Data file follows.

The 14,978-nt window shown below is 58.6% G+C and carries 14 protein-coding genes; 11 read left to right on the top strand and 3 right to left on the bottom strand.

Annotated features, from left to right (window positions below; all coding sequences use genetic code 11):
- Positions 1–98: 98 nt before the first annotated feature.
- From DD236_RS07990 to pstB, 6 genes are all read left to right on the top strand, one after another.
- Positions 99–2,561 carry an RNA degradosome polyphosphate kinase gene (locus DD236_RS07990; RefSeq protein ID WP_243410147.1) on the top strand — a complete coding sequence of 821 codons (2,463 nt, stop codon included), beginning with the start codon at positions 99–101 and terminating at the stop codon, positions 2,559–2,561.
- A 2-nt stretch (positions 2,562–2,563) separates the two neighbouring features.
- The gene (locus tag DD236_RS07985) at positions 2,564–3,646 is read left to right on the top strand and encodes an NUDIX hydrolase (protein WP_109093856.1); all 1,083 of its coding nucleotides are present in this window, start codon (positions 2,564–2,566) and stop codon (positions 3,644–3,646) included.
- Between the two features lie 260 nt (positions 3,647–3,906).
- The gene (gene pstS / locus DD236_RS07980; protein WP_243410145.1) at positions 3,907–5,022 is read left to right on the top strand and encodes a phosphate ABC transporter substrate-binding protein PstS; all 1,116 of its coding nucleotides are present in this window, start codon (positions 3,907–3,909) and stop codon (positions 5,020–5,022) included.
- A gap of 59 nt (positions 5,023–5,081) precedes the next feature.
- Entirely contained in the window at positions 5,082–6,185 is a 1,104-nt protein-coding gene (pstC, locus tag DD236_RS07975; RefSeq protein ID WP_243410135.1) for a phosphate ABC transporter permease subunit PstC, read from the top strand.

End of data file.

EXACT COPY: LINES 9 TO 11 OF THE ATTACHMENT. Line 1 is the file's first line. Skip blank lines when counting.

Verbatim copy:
- The gene (gene pstS / locus DD236_RS07980; protein WP_243410145.1) at positions 3,907–5,022 is read left to right on the top strand and encodes a phosphate ABC transporter substrate-binding protein PstS; all 1,116 of its coding nucleotides are present in this window, start codon (positions 3,907–3,909) and stop codon (positions 5,020–5,022) included.
- A gap of 59 nt (positions 5,023–5,081) precedes the next feature.
- Entirely contained in the window at positions 5,082–6,185 is a 1,104-nt protein-coding gene (pstC, locus tag DD236_RS07975; RefSeq protein ID WP_243410135.1) for a phosphate ABC transporter permease subunit PstC, read from the top strand.